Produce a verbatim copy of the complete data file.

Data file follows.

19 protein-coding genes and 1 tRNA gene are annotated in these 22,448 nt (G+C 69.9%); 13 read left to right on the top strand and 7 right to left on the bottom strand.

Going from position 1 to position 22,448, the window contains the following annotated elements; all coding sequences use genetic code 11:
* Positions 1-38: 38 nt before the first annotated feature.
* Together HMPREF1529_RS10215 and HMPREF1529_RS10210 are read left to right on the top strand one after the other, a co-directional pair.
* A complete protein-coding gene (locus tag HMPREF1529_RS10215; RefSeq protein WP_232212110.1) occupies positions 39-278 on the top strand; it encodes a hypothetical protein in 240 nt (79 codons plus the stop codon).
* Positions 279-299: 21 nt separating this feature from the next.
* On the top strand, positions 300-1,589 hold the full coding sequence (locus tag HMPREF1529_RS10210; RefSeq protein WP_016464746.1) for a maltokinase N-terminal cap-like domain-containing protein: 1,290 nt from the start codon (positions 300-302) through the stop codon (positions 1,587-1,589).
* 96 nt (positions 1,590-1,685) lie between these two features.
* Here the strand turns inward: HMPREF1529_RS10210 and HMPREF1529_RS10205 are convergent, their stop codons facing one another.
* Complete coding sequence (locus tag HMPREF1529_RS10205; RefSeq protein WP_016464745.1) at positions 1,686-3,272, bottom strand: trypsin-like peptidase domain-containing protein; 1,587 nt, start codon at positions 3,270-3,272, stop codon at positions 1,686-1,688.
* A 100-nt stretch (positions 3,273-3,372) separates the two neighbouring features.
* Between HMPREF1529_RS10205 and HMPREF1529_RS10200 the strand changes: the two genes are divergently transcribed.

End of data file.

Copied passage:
19 protein-coding genes and 1 tRNA gene are annotated in these 22,448 nt (G+C 69.9%); 13 read left to right on the top strand and 7 right to left on the bottom strand.

Going from position 1 to position 22,448, the window contains the following annotated elements; all coding sequences use genetic code 11:
* Positions 1-38: 38 nt before the first annotated feature.
* Together HMPREF1529_RS10215 and HMPREF1529_RS10210 are read left to right on the top strand one after the other, a co-directional pair.
* A complete protein-coding gene (locus tag HMPREF1529_RS10215; RefSeq protein WP_232212110.1) occupies positions 39-278 on the top strand; it encodes a hypothetical protein in 240 nt (79 codons plus the stop codon).
* Positions 279-299: 21 nt separating this feature from the next.
* On the top strand, positions 300-1,589 hold the full coding sequence (locus tag HMPREF1529_RS10210; RefSeq protein WP_016464746.1) for a maltokinase N-terminal cap-like domain-containing protein: 1,290 nt from the start codon (positions 300-302) through the stop codon (positions 1,587-1,589).
* 96 nt (positions 1,590-1,685) lie between these two features.
* Here the strand turns inward: HMPREF1529_RS10210 and HMPREF1529_RS10205 are convergent, their stop codons facing one another.
* Complete coding sequence (locus tag HMPREF1529_RS10205; RefSeq protein WP_016464745.1) at positions 1,686-3,272, bottom strand: trypsin-like peptidase domain-containing protein; 1,587 nt, start codon at positions 3,270-3,272, stop codon at positions 1,686-1,688.
* A 100-nt stretch (positions 3,273-3,372) separates the two neighbouring features.
* Between HMPREF1529_RS10205 and HMPREF1529_RS10200 the strand changes: the two genes are divergently transcribed.